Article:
[00:06:11.250]We need education took.
[00:06:12.269]Talking about food safety it needs to be in Spanish to
[00:06:16.320]undergo regulations before get any report for the food inspector
[00:06:20.100]food inspector because we need to offer education about that.
[00:06:24.240]Sometimes we don't follow rules.
[00:06:25.580]It is not because it's intentional. We don't know.
[00:06:27.700]It's because we're not aware of it.
[00:06:29.120]So education for entrepreneurs is important and need education about
[00:06:33.640]food safety, taxes, about employees, about marketing.
[00:06:39.700]So, education is based to help entrepreneur to success.
[00:06:44.200]Among the program that we have with Latinos (Latino Small Business Program)
[00:06:47.190]we have, we create a mentoring match ones.
[00:06:49.400]So right now we have been with,
[00:06:51.790]six years working with the program and six years ago
[00:06:56.130]we had food trucks and resources for food trucks and the
[00:06:58.980]owners, When I, when they come here to our education, I say,
[00:07:02.542]in the future, you're going to help me in the future with another one,
[00:07:04.780]and then a new one.
[00:07:05.613]So I'm going to need your decision or your commitment with me,
[00:07:09.050]to mentor with [Nebraska] Extension, have with me old and new ones and,
[00:07:12.130]and they are ready to do it.
[00:07:13.210]So right now we have mentoring and mentor,
[00:07:16.110]mentoring program and mentors that help new ones.
[00:07:19.880]So we have people who know
[00:07:23.250]what kind of programs do you use to receive debit cards and
[00:07:26.990]credit cards in the machine? So what's the process?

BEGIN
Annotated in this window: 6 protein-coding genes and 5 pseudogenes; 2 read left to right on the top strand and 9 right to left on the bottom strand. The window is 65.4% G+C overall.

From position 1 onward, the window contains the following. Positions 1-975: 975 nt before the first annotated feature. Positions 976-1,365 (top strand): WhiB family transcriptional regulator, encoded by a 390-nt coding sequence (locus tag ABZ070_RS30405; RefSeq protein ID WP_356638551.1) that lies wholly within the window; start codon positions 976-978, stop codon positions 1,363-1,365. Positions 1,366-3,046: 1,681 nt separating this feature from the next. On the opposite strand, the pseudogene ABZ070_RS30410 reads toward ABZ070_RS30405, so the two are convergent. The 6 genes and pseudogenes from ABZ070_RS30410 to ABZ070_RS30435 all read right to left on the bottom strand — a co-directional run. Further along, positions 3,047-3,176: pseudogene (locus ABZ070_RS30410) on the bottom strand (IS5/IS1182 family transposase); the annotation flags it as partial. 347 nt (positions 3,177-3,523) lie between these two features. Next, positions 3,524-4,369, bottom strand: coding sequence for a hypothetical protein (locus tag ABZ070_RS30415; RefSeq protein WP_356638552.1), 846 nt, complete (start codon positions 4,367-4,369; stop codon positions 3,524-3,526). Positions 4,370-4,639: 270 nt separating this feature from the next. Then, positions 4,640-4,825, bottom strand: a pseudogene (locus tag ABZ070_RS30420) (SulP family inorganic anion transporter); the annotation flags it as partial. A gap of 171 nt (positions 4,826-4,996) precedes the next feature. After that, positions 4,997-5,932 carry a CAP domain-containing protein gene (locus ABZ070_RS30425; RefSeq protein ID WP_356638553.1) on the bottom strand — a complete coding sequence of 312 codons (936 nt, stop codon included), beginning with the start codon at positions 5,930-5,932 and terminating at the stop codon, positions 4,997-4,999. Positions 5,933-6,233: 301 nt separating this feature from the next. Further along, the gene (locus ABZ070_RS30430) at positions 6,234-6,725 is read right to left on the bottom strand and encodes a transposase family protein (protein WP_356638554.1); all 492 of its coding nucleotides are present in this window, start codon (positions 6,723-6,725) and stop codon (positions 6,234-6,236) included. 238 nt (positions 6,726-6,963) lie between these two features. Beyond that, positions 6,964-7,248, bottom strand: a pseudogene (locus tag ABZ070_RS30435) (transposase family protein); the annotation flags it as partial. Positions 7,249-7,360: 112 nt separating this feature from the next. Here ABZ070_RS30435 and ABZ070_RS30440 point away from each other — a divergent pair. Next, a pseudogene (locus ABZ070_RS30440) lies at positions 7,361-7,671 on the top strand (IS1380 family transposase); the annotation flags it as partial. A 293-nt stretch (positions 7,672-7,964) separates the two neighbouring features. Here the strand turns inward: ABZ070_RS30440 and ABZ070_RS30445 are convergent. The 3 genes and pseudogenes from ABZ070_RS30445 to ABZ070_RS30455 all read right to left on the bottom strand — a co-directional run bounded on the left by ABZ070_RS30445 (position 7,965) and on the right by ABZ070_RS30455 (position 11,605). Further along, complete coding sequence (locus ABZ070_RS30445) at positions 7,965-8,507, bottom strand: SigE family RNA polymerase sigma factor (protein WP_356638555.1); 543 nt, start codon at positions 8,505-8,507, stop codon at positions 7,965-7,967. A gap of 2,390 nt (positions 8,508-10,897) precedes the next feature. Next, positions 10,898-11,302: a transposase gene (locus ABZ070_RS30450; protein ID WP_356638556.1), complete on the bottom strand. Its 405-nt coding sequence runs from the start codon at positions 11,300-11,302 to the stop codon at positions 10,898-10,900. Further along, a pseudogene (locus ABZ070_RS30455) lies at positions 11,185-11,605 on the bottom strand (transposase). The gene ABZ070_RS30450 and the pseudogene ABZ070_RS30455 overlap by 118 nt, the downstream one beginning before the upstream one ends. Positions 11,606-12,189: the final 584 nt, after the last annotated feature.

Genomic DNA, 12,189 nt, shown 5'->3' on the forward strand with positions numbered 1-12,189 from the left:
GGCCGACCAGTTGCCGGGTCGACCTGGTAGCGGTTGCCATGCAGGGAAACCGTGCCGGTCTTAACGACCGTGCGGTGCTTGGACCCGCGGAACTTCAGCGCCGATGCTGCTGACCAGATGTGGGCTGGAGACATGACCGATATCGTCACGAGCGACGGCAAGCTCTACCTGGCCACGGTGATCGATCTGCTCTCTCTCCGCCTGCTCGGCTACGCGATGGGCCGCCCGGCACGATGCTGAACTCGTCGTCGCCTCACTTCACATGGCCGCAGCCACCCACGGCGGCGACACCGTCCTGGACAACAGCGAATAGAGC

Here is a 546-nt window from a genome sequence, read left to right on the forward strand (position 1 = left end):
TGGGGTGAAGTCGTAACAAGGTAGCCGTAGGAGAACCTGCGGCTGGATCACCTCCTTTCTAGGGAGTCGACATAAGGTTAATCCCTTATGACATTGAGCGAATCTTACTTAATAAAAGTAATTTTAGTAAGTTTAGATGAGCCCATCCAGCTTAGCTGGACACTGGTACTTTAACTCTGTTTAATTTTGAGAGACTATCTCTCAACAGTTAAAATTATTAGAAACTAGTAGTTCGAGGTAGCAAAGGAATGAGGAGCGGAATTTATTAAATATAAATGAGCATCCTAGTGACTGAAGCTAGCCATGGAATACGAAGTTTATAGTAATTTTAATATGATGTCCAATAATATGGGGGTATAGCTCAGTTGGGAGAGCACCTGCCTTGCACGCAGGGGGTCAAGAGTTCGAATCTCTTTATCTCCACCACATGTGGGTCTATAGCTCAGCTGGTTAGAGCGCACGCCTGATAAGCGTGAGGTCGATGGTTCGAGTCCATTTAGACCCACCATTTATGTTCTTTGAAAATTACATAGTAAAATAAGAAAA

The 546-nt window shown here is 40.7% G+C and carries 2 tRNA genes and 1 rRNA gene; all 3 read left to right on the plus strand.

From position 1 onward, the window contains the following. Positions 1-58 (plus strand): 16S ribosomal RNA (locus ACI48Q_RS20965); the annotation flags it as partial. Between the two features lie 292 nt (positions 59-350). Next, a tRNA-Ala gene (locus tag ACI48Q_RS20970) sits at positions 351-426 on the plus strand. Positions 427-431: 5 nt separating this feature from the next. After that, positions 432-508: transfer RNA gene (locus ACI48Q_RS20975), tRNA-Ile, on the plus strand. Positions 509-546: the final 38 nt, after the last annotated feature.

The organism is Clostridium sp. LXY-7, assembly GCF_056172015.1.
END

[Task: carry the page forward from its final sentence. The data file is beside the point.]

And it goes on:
[00:07:29.600]What kind, how much did you pay?
[00:07:31.580]How do we start, how do we create the menu?
[00:07:33.660]So the mentors help a lot with that,
[00:07:37.230]as well helping with tax, remarketing, maybe tips they have,
[00:07:42.070]accordingly in Spanish
[00:07:43.550]they've have been in five or six years.
[00:07:45.652]And it's still important to them, to coach.
[00:07:50.760]I mean, listen this person and their tips
[00:07:53.740]that they have to new entrepreneurs.
[00:08:03.670]Hi, I'm Holly Hatton-Bowers.
[00:08:05.480]I'm an Assistant Professor in Child, Youth and Family Studies
[00:08:08.430]and an Early Childhood Extension Specialist.
[00:08:11.120]If we want to think about childhood trauma or traumatic
[00:08:14.530]event, which could be stressful, it really is.
[00:08:17.510]When something occurs, when a child experiences,
[00:08:21.128]it can be an actual or a threatened negative event,
[00:08:24.930]it can be a series of events or circumstances that really
[00:08:28.980]cause emotional pain and can overwhelm the child's ability
[00:08:33.900]And so stress could be something that we might deal with
[00:08:36.960]every day, but a trauma is something that's very negative.
[00:08:40.810]It can be, you know, again, those events, the circumstances,
[00:08:43.970]a series of events that causes a lot of emotional pain and
[00:08:48.180]And so with the trauma,
[00:08:50.320]sometimes you may see children who have difficulties really
[00:08:55.890]trusting their parents or close caregivers,
[00:08:59.700]like a childcare provider, educator.
[00:09:02.139]Sometimes there can be trouble eating and sleeping.
[00:09:05.290]There can be excessive worry.
[00:09:07.300]It's not uncommon for children zero to five to have some
[00:09:10.410]difficulties with eating, or sometimes even a preschooler.
[00:09:13.700]You know, our, or a kindergartner might say,
[00:09:16.300]my tummy is hurting often, I'm having headaches.
[00:09:18.366]And there also can be regression in some of our